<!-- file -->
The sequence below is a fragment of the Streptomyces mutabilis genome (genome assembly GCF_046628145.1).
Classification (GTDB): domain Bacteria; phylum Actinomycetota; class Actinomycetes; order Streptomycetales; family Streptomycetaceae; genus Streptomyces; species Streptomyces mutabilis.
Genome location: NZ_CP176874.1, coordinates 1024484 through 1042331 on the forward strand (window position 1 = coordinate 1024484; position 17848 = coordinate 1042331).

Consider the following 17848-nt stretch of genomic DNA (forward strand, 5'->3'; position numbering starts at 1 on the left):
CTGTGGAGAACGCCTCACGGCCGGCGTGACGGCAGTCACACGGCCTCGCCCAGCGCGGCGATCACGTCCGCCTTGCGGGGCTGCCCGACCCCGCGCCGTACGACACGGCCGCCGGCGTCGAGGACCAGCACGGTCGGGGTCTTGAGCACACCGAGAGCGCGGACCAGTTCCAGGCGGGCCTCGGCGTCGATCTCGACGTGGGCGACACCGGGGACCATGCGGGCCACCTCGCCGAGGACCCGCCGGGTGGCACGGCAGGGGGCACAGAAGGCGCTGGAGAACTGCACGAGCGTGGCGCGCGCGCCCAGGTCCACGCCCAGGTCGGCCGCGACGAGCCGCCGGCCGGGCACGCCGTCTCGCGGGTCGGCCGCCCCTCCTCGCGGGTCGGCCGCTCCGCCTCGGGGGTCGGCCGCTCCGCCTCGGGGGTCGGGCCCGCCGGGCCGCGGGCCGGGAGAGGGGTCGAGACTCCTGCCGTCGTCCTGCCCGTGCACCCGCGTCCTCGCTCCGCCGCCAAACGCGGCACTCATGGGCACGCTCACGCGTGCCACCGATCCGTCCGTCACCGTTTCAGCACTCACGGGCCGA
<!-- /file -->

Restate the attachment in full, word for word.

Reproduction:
The sequence below is a fragment of the Streptomyces mutabilis genome (genome assembly GCF_046628145.1).
Classification (GTDB): domain Bacteria; phylum Actinomycetota; class Actinomycetes; order Streptomycetales; family Streptomycetaceae; genus Streptomyces; species Streptomyces mutabilis.
Genome location: NZ_CP176874.1, coordinates 1024484 through 1042331 on the forward strand (window position 1 = coordinate 1024484; position 17848 = coordinate 1042331).

Consider the following 17848-nt stretch of genomic DNA (forward strand, 5'->3'; position numbering starts at 1 on the left):
CTGTGGAGAACGCCTCACGGCCGGCGTGACGGCAGTCACACGGCCTCGCCCAGCGCGGCGATCACGTCCGCCTTGCGGGGCTGCCCGACCCCGCGCCGTACGACACGGCCGCCGGCGTCGAGGACCAGCACGGTCGGGGTCTTGAGCACACCGAGAGCGCGGACCAGTTCCAGGCGGGCCTCGGCGTCGATCTCGACGTGGGCGACACCGGGGACCATGCGGGCCACCTCGCCGAGGACCCGCCGGGTGGCACGGCAGGGGGCACAGAAGGCGCTGGAGAACTGCACGAGCGTGGCGCGCGCGCCCAGGTCCACGCCCAGGTCGGCCGCGACGAGCCGCCGGCCGGGCACGCCGTCTCGCGGGTCGGCCGCCCCTCCTCGCGGGTCGGCCGCTCCGCCTCGGGGGTCGGCCGCTCCGCCTCGGGGGTCGGGCCCGCCGGGCCGCGGGCCGGGAGAGGGGTCGAGACTCCTGCCGTCGTCCTGCCCGTGCACCCGCGTCCTCGCTCCGCCGCCAAACGCGGCACTCATGGGCACGCTCACGCGTGCCACCGATCCGTCCGTCACCGTTTCAGCACTCACGGGCCGA